The conspicuous foreign troops and advisers continue one characteristic of Angola's long colonial subjugation, which predates by centuries Europe's principal colonial drive in Africa. Next year will mark the 500th anniversary of Portuguese explorers first setting foot in the country in the Congo River basin in the extreme north.

It is unlikely that the occasion will be commemorated. Portuguese influence started in 1575 with the founding of Luanda. Exactly 400 years later -- after a bloody, 14-year guerrilla war -- the country, twice the size of Texas but with only about 7 million population, won its independence.

Angola has known nothing but war for 20 years. Portugal agreed to grant independence in 1975, but a civil war erupted among the three guerrilla factions that had been fighting the Portuguese since l961 and suddenly had a chance to gain power.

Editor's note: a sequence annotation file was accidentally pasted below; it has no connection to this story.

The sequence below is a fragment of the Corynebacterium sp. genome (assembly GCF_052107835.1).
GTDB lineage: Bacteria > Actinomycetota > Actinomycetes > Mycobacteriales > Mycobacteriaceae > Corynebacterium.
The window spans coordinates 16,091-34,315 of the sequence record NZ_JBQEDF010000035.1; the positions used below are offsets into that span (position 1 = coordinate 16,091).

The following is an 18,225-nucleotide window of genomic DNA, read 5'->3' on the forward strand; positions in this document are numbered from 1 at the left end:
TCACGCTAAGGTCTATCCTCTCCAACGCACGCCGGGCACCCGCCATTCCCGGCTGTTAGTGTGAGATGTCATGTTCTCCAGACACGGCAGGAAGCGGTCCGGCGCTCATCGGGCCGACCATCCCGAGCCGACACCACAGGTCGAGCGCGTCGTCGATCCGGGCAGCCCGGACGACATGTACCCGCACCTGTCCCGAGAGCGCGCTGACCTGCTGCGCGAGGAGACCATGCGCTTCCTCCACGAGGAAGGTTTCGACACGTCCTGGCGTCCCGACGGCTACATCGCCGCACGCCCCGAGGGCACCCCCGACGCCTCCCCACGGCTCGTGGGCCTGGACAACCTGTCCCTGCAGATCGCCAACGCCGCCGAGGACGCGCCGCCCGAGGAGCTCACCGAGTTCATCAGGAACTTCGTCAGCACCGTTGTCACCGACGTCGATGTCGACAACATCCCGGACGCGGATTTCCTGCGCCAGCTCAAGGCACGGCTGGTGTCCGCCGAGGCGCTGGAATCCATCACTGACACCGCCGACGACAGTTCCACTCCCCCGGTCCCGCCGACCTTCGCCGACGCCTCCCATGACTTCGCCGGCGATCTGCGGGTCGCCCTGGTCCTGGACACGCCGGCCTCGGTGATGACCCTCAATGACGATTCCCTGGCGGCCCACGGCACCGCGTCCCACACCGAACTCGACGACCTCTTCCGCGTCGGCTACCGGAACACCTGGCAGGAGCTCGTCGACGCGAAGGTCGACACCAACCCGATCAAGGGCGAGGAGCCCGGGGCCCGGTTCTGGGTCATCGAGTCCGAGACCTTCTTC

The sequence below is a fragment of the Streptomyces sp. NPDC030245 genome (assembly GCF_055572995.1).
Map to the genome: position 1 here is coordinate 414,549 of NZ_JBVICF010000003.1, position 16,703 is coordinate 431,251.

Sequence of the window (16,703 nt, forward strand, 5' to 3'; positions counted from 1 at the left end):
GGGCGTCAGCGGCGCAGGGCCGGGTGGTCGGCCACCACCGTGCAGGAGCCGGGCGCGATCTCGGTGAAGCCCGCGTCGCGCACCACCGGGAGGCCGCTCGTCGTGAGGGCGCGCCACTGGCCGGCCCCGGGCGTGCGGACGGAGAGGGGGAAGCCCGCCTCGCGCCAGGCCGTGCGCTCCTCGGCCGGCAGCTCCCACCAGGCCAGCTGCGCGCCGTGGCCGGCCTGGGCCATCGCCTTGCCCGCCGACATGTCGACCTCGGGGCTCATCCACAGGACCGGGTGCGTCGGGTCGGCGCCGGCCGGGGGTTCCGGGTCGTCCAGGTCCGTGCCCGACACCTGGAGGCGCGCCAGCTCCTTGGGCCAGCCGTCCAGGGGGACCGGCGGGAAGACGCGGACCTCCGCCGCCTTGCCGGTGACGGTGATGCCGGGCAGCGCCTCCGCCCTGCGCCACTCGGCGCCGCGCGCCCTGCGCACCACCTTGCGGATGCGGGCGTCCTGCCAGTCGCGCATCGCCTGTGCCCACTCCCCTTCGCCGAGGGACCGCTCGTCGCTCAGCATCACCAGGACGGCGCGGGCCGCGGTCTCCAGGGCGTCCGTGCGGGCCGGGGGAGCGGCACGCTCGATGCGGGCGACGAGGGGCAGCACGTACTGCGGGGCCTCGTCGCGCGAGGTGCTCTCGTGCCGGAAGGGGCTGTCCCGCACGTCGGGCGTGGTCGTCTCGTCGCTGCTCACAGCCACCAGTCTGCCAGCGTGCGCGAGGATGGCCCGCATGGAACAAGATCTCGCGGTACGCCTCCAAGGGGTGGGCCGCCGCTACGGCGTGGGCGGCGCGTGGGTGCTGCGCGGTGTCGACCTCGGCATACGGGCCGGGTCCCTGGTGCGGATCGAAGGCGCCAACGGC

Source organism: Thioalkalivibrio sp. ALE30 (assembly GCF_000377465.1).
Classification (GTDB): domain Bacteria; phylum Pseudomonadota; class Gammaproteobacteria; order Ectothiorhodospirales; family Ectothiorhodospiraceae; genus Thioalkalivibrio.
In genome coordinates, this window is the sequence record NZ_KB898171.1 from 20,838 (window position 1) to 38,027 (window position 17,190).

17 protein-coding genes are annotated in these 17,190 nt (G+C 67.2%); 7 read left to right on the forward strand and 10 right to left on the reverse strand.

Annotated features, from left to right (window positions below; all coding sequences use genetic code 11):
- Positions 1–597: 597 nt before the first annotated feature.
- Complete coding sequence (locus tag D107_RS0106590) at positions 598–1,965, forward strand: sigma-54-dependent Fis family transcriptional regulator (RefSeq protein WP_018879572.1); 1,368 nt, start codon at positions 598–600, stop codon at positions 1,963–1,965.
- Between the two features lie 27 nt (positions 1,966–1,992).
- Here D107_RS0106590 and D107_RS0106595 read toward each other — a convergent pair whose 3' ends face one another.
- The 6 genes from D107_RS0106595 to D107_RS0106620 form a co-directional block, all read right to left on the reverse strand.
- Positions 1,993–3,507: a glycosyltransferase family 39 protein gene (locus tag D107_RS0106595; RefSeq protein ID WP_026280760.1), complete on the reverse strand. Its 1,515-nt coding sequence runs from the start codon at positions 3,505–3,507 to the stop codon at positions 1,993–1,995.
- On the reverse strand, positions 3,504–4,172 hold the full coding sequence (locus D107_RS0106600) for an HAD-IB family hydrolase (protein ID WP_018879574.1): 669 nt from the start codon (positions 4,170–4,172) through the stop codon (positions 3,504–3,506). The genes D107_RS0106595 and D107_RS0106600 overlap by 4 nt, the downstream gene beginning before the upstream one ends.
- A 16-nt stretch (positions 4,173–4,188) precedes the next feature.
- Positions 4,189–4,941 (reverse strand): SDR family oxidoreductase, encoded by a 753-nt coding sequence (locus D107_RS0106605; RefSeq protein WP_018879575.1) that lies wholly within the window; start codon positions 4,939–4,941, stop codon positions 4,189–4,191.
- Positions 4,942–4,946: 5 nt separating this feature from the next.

The current government of the multiracial Popular Movement for the Liberation of Angola is in fact a product of East-West strife. The Marxist MPLA won power militarily with the aid of Cuban troops and Soviet arms.

The U.S. Central Intelligence Agency provided arms and funds for mercenaries to the National Union for the Total Independence of Angola (UNITA), an anti-Marxist group led by Jonas Savimbi that has carried out a separate, low-key guerrilla war since independence in 1975.

The U.S. support for UNITA and another tribal-based group during the independence war encouraged South Africa to send its troops across the border and enter the fray on the side of UNITA.

The Portuguese, including the Army and officials, simply fled, leaving the country to chaos and civil war -- an abysmal end to Portugal's five centuries in Africa.